Clonezilla is one of the greatest Open Source backup tools for Linux. The absence of a Graphical User Interface combined with a simpler, fast, and intuitive guided command line wizard that runs on top of a live Linux Kernel makes it a perfect candidate back-up tool for every sysadmin out there.
With Clonezilla, not only you can perform a full backup of a device data blocks directly to another drive but also known disk cloning, but you can also backup entire disks or individual partitions remotely (using SSH, Samba or NFS shares) or locally to images which can be all encrypted and stored in central backup storage, typically a NAS, or even on external hard-disks or other USB devices.
In case of a drive failure, the backed-up images can be easily restored to a new device plugged-in into your machine, with the remark that the new device must meet the minimum required space value, which is at least the same size that the failed backed-up drive had.
In simpler terms, if you clone a 120 GB hard-disk which has 80 GB free space, you can’t restore the backed-up image to a new 80 GB hard-drive. The new hard drive which will be used for cloning or restoring the old one must have at least the same size as the source drive (120 GB).
In this tutorial we are going to show you how you can clone a block device, typically a hard-disk on top of which we run a CentOS 8/7 server (or any Linux distribution such as RHEL, Fedora, Debian, Ubuntu, etc.).
In order to clone the target disk, you need to physically add a new disk into your machine with at least the same size as the source disk used for cloning.
- Download Clonezilla ISO Image – http://clonezilla.org/downloads.php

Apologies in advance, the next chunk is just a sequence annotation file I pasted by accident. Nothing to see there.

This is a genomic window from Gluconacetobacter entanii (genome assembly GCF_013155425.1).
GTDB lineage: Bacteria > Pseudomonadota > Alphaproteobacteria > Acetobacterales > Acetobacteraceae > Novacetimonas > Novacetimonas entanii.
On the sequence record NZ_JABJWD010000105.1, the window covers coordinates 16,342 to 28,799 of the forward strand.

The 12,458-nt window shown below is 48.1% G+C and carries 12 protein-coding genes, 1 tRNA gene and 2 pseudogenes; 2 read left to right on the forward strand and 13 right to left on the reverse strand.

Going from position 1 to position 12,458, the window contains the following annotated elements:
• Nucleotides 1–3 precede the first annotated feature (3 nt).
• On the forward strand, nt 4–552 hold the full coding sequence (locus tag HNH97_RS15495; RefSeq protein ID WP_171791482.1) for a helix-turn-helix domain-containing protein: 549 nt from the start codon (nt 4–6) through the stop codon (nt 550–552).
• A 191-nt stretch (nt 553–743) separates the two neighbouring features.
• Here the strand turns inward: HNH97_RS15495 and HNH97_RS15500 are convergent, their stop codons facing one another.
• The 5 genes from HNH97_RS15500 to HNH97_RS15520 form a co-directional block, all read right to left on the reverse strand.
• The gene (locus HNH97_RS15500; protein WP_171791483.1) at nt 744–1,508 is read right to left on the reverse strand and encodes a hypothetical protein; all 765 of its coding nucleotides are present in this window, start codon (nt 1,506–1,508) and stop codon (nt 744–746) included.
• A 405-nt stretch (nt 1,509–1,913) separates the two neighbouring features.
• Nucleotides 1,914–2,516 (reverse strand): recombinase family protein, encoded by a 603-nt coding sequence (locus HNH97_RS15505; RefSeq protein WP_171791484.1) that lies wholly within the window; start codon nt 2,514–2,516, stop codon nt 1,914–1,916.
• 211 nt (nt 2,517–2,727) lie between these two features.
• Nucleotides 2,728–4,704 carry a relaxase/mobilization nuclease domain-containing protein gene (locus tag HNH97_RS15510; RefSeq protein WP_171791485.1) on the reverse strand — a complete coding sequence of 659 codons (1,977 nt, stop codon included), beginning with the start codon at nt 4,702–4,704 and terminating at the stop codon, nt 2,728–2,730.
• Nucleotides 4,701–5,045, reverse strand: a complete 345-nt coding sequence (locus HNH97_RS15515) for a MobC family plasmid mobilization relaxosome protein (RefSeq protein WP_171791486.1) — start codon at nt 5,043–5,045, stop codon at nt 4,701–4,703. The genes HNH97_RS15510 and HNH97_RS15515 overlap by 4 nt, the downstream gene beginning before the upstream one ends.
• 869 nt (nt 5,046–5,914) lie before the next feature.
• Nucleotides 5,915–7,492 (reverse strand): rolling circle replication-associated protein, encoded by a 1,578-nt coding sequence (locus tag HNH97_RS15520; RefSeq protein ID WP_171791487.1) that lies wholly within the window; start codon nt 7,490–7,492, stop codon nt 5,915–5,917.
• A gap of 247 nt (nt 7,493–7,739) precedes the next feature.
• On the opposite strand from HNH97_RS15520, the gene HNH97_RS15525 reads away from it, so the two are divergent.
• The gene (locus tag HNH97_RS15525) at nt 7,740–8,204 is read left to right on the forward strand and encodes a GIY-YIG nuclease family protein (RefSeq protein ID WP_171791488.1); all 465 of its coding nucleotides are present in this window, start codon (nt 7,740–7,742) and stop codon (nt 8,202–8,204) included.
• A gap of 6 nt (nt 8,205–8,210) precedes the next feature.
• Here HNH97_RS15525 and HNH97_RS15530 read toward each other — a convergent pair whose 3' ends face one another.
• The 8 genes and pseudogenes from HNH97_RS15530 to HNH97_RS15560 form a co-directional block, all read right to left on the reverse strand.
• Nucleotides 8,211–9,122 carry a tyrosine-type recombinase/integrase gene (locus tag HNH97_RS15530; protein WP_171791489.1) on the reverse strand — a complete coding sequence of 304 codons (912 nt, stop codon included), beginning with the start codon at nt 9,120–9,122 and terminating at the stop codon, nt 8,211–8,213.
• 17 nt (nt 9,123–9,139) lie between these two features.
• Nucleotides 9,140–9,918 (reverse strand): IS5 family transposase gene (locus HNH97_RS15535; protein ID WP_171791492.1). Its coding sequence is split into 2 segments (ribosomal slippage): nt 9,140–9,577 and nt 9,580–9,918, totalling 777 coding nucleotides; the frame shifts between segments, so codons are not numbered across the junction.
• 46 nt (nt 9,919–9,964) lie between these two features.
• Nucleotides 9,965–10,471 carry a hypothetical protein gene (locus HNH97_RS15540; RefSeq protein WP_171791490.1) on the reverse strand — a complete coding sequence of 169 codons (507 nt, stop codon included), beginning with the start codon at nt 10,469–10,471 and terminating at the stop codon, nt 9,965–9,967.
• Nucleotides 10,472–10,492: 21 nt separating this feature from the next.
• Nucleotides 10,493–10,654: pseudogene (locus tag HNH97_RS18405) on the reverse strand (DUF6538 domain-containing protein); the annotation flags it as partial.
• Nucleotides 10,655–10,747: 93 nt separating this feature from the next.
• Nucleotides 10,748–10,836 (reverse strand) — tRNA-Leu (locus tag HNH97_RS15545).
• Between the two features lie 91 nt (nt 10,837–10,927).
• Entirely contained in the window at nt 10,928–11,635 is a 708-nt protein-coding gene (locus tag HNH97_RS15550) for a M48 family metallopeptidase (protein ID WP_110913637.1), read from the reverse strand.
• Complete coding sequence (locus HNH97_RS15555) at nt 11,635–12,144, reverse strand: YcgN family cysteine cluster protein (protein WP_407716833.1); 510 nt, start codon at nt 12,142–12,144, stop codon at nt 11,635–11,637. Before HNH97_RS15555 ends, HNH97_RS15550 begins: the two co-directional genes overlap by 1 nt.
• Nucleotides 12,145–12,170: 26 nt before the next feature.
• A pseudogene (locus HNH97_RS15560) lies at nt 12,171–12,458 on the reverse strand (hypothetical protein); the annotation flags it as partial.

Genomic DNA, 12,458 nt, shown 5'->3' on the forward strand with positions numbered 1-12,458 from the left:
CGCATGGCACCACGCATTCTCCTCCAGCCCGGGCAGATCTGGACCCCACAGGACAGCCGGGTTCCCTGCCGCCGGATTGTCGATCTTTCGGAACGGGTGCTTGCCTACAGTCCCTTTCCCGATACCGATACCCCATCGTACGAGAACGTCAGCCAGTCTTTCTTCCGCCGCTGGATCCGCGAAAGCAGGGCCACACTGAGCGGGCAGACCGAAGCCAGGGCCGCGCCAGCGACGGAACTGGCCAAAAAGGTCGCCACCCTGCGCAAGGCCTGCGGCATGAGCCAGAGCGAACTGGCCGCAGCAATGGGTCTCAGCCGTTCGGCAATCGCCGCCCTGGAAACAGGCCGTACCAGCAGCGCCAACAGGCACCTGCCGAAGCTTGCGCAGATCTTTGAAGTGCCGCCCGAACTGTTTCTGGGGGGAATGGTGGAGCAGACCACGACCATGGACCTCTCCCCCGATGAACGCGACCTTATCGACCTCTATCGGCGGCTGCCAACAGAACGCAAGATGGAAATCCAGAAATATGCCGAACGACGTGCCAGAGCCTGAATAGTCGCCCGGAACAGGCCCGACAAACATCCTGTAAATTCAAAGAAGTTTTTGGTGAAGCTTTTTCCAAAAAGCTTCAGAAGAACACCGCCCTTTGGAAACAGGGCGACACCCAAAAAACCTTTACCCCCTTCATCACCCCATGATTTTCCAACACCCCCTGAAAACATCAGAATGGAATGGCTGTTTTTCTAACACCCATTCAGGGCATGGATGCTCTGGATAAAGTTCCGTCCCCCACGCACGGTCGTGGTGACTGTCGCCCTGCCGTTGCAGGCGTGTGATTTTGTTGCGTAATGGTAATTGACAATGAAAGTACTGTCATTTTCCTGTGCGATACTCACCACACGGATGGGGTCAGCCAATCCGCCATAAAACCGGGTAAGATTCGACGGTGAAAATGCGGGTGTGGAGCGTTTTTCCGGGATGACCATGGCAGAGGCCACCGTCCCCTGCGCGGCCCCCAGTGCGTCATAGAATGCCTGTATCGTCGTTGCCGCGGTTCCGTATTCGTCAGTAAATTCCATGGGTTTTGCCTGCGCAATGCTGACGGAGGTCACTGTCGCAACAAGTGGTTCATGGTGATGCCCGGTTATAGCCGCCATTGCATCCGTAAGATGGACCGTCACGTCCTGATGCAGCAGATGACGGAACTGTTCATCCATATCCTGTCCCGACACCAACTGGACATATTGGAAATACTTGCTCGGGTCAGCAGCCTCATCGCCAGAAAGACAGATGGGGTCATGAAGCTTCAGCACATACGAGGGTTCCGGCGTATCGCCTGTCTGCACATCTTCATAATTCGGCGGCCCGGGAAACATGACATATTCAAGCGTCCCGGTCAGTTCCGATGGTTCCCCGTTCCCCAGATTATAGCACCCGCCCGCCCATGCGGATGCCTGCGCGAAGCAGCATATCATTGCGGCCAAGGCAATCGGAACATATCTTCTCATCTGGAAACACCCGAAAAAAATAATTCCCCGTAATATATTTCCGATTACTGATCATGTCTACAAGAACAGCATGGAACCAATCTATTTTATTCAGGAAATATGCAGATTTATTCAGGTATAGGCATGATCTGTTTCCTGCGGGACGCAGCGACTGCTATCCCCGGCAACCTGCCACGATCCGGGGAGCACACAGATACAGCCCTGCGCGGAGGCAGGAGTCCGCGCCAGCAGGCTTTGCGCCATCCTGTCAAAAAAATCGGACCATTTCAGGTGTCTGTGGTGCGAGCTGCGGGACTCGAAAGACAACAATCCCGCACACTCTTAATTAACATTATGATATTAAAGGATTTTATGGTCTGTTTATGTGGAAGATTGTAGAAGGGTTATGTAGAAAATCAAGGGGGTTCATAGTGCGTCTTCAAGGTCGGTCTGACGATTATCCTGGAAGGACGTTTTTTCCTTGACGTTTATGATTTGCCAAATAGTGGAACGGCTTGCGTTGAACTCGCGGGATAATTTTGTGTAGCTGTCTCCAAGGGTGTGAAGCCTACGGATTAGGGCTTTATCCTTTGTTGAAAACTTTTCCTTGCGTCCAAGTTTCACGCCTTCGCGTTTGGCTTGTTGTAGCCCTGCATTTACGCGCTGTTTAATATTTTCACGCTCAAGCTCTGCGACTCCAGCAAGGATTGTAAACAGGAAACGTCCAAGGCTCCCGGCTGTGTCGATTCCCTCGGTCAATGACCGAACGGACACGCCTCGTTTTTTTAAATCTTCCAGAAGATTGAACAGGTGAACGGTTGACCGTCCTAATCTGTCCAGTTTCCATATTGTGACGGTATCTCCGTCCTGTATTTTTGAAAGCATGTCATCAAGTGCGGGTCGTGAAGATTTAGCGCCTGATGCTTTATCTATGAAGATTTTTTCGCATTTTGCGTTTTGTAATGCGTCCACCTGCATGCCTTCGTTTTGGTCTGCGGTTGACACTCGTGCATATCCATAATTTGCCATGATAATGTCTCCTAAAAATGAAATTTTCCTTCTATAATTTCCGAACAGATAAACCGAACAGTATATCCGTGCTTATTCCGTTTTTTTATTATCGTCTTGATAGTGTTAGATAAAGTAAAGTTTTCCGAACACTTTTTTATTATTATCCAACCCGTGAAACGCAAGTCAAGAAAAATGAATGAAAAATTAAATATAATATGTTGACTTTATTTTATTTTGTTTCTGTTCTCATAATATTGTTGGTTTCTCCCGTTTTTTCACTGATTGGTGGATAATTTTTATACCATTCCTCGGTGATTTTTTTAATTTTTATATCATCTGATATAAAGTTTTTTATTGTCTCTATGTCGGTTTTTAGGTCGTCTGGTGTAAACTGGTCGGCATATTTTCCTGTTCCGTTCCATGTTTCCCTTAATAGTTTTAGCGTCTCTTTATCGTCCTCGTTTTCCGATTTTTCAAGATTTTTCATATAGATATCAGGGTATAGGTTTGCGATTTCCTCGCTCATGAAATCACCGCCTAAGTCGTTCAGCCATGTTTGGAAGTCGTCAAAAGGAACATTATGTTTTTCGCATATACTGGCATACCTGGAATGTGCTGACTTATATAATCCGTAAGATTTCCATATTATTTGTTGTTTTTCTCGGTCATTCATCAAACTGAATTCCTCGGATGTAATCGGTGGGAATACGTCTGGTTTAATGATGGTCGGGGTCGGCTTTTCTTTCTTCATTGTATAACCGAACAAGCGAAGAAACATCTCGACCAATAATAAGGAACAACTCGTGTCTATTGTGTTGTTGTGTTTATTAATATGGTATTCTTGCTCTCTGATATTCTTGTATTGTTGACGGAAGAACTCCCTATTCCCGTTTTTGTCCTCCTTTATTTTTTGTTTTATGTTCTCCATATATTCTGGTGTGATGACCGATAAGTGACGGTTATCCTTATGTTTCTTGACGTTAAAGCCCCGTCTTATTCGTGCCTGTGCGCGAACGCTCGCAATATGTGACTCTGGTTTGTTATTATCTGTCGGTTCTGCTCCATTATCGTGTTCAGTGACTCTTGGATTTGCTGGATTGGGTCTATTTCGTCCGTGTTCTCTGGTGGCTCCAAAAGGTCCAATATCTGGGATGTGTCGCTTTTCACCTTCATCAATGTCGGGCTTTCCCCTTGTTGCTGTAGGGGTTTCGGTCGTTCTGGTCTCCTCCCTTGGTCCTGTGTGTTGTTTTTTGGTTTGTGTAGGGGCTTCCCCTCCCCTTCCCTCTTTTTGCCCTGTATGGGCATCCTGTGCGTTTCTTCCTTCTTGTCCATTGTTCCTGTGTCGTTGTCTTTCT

- New Hard Drive – physically plugged-in into the machine and operational (consult BIOS for device information).
How to Clone or Backup CentOS 7 Disk with Clonezilla
1. After you download and burn Clonezilla ISO image to a CD/DVD, place the bootable media into your machine optical drive, reboot the machine and press the specific key (F11, F12, ESC, DEL, etc) in order to instruct the BIOS to boot from the appropriate optical drive.
2. The first screen of Clonezilla should appear on your screen. Select the first option, Clonezilla live and press Enter key to proceed further.
3. After the system loads the required components into your machine RAM a new interactive screen should appear which will ask you to choose your language.
down arrow keys to navigate through the language menu and press Enter key in order to choose your language and move forward.
4. On the next screen, you have the option to configure your keyboard. Just press Enter key at Don’t touch keymap option to move to the next screen.
5. On the next screen choose Start Clonezilla in order to enter the Clonezilla interactive console menu.
6. Because in this tutorial we are going to perform a local disk clone, so choose the second option, device-device, and press Enter key again to proceed further.
Also, make sure that the new hard-drive is already physically plugged-in intro your machine and properly detected by your machine.
7. On the next screen choose Beginner mode wizard and press Enter key to move to the next screen.
If the new hard disk is larger than the old one you can choose Expert mode and select